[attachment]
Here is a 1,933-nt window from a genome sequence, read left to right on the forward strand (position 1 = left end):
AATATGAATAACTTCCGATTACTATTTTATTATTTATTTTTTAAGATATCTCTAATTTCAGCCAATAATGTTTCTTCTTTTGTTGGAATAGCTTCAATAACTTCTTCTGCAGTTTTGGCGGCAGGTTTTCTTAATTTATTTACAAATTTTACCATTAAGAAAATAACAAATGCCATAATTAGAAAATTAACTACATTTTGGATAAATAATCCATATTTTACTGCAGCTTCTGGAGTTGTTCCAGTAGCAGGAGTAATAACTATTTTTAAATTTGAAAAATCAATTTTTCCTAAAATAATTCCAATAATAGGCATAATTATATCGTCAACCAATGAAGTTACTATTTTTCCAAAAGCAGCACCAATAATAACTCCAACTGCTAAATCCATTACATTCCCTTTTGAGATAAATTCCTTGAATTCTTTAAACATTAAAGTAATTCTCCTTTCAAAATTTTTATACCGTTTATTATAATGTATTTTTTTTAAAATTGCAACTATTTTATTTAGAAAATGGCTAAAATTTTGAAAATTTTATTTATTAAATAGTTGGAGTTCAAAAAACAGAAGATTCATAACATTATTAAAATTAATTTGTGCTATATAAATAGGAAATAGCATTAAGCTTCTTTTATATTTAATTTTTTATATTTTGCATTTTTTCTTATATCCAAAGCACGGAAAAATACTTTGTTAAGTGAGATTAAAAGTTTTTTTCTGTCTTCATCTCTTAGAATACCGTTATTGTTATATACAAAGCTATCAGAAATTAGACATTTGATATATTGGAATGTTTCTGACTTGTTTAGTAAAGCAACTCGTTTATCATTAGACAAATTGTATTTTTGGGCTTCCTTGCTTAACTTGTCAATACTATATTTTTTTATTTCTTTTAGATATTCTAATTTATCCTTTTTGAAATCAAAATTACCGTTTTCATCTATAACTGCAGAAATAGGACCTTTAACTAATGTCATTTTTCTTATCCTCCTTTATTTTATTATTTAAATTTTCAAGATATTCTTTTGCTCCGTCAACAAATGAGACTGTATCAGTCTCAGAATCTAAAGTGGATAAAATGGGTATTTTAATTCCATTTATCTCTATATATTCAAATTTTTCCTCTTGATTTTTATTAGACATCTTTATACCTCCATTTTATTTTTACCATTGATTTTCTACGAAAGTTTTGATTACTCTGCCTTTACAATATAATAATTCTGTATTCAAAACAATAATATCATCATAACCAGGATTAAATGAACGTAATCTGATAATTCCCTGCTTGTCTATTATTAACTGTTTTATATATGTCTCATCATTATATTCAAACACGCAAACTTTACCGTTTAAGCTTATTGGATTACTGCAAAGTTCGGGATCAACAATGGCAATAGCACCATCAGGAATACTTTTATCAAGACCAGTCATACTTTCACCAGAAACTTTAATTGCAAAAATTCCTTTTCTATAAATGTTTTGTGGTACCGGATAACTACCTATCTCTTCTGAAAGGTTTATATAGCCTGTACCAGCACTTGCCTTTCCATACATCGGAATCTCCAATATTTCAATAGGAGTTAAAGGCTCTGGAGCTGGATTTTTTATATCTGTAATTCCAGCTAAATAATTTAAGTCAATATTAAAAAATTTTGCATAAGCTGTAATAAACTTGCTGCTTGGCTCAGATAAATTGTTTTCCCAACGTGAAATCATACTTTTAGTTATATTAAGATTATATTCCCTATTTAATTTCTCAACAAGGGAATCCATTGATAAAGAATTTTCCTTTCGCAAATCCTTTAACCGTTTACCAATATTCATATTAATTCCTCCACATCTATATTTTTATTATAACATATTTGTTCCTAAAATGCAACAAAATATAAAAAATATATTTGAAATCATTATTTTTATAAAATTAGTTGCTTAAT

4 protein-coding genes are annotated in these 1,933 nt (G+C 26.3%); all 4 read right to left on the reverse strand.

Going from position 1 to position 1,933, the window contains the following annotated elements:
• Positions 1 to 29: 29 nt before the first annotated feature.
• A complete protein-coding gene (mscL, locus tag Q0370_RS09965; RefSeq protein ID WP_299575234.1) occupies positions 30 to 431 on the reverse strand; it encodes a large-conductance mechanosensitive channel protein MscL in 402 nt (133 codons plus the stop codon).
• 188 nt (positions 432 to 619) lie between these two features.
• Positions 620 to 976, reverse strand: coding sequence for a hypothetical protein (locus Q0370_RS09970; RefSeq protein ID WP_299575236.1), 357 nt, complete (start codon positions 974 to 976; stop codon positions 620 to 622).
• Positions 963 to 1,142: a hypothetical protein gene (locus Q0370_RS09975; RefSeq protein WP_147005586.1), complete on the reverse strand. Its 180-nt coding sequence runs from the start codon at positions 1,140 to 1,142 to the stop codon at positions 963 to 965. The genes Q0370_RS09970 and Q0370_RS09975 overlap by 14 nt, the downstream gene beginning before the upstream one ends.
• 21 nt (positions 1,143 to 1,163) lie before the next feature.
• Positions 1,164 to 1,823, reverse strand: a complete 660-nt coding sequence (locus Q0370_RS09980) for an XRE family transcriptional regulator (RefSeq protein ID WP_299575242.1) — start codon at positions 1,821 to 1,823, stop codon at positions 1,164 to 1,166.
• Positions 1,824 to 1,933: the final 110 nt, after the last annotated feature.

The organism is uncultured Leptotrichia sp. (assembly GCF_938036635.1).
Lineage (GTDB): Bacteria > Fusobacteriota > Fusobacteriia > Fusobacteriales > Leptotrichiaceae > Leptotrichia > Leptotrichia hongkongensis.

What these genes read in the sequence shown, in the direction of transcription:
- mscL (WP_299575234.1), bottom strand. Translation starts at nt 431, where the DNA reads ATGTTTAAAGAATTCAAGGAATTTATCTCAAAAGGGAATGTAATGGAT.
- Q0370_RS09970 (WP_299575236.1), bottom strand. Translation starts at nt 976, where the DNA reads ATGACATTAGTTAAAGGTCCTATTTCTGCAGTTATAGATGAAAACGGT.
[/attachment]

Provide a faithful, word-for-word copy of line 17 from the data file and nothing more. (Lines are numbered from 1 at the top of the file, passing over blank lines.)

- Q0370_RS09970 (WP_299575236.1), bottom strand. Translation starts at nt 976, where the DNA reads ATGACATTAGTTAAAGGTCCTATTTCTGCAGTTATAGATGAAAACGGT.